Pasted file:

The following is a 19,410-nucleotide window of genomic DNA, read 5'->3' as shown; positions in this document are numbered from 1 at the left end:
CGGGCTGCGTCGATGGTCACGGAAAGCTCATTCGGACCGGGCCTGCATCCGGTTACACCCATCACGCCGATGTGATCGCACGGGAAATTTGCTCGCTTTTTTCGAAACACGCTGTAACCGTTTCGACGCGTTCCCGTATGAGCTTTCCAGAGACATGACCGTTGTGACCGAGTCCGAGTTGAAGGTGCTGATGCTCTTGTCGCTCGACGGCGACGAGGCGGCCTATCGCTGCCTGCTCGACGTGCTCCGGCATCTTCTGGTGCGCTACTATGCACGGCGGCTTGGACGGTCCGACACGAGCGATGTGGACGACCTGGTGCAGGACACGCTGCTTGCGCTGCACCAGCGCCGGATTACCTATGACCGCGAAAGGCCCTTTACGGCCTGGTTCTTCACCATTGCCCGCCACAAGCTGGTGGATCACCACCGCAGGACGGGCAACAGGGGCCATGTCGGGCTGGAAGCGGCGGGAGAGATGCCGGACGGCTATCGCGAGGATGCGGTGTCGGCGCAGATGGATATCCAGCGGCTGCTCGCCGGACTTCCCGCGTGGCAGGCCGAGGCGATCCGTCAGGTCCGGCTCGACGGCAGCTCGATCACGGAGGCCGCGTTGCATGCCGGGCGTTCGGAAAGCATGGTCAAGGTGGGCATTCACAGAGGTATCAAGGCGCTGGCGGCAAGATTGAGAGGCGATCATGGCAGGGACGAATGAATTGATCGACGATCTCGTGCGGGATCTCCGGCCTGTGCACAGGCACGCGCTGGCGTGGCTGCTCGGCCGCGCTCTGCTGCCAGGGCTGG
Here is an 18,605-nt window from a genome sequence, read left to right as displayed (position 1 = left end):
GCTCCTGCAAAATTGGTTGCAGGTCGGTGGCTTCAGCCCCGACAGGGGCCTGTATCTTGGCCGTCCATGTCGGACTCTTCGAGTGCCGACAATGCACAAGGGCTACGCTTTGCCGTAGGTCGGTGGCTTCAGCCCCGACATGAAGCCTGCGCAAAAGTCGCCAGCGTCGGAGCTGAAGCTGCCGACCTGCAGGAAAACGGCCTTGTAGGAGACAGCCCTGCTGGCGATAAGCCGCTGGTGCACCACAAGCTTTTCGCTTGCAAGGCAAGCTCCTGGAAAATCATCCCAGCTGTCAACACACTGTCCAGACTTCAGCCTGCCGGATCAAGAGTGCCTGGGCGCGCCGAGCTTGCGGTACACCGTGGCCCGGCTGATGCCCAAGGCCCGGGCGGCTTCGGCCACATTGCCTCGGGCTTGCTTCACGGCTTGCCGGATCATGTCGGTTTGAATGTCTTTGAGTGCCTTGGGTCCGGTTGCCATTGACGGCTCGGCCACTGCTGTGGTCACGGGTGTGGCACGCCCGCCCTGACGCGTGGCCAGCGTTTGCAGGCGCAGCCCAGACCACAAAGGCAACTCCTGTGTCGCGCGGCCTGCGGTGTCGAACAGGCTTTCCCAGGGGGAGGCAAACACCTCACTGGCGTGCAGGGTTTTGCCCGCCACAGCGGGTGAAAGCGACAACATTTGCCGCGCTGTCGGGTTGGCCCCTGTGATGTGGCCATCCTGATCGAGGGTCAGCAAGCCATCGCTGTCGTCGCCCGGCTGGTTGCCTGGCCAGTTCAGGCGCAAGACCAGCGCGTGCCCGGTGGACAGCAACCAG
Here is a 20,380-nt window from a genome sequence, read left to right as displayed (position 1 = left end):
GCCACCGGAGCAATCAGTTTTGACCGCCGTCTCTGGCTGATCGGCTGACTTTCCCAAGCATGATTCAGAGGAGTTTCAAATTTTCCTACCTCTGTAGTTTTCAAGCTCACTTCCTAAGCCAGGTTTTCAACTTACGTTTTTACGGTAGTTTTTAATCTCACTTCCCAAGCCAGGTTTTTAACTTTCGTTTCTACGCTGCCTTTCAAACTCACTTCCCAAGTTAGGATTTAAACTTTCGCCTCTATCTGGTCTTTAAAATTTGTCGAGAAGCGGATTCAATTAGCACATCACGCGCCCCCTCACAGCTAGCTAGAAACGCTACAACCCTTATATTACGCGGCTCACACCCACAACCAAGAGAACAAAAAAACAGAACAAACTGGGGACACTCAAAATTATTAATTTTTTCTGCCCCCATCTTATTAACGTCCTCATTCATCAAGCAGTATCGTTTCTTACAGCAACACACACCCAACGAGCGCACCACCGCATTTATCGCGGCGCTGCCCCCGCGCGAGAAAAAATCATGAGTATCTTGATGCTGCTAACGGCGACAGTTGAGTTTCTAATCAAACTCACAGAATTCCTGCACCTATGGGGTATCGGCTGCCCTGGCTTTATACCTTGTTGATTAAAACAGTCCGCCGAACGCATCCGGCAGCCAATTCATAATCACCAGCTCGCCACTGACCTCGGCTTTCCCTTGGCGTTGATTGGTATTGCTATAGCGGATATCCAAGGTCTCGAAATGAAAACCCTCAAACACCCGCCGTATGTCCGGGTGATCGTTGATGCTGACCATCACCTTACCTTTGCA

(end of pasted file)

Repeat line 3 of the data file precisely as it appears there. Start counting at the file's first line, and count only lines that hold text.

Here is an 18,605-nt window from a genome sequence, read left to right as displayed (position 1 = left end):